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Frequently Asked Questions about Allergies

What are allergies?
Allergies, also known as hypersensitivities, are excessive or inappropriate responses of the immune system to allergens.

What cells are involved in the human allergic response?
B cells- also known as B lymphocyte. A type of white cell which produces antibodies.

T cells- also known as T lymphocyte. A type of white cell that matures in the thymus and is responsible for cellular immunity (direct binding to antigen leading to destruction of the antigen) and for regulation of a variety of stages in the immune response.

Macrophages- white blood cells which phagocitize and "process" antigens. Processed antigens are displayed on the surface of the macrophage where they are "presented" to B cells which, in turn, make specific antibodies. Macrophages are desc ribed as "antigen presenting cells."

Mast cells- white cells which contain cytoplasmic granules filled with histamines and other molecules. These chemicals are released, in a process called "degranulation", during both the immune response and the inflammatory process.

What molecules are important in the allergic response?
Antibodies- proteins formed by B cells which are "specific" to a particular molecule (allergen)--that is to say that production of each antibody is induced by a single allergenic molecule or fragment of a molecule, and that each antibody is capable of binding only to the allergen that induced its production.

Allergens-"foreign" or non-self molecules that induce an allergic response.

Histamines- molecules which are released from mast cells and which play an important role in the production of allergic symptoms by causing dilation and increased "leakiness" of surrounding blood vessels.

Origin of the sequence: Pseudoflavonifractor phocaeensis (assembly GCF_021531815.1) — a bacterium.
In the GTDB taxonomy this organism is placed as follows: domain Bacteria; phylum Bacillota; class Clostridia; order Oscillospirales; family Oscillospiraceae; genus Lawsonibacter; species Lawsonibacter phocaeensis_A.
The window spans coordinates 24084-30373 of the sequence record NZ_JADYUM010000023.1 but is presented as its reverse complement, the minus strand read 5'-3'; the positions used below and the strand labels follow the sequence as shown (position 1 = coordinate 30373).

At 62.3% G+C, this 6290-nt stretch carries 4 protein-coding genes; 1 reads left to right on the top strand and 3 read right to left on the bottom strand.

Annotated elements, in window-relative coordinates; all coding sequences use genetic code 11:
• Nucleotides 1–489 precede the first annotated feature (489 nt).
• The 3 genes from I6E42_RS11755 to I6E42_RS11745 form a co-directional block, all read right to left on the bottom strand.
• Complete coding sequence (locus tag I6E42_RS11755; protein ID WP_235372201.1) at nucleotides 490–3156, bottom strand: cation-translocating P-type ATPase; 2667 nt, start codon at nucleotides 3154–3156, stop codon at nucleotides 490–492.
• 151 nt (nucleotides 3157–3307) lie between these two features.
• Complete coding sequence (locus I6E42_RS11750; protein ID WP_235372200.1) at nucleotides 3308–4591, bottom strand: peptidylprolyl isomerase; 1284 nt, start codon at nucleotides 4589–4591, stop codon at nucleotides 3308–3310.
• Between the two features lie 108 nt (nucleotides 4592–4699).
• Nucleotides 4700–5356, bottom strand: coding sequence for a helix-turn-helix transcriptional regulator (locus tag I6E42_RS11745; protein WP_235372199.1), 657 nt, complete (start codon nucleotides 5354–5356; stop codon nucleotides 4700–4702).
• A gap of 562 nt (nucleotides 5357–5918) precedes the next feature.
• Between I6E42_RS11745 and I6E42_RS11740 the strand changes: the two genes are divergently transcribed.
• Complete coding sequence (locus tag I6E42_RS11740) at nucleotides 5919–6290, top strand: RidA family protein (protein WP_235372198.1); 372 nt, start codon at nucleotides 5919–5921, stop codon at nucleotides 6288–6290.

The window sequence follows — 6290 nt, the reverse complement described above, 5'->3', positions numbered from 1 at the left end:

What initiates an allergic response?
An allergic response starts with the sensitization stage, or the first exposure to an allergen such as bee venom. Specific antibodies are produced by the B cell in response the that first exposure. These antibodies then bind to mast cells, and other cells, where they remain bound for weeks or months. The allergic response occurs when there is a second exposure to the original antigen. When that happens, the antigen binds to the IgE which is already bound to the surface of the mast cells and causes degranulation and release of histamines and other molecules into the blood stream. It is the action of these chemicals which cause allergic symptoms.

What causes the symptoms of an allergic reaction?
Mast cell granules contain a variety of substances, including histamine, platelet- activating factors, and prostaglandins. These substances are released by the mast cell during degranulation, and cause both dilation and increased leakiness of the surrounding capillaries. The resulting dilated, blood filled capillaries cause redness, while plasma leaking into surrounding tissues causes swelling, itching, and discharge. Allergic symptoms can occur in a variety of locations in and on the body, because mast cells can be located in such scattered areas of the body as the respiratory tract, the skin and the digestive tract. Thus allergic mast cell degranulation can lead to such widely varying symptoms as coughing and wheezing, hives, nasal congestion, nausea and itchy watery eyes, to name but a few.

What is anaphylactic shock?
Anaphylaxis is a sudden systemic--not restricted to a single area of the body-- allergic response. Anaphylaxis, which can lead to death if it is not quickly treated, occurs when large numbers of cells degranulate in a short period of time.


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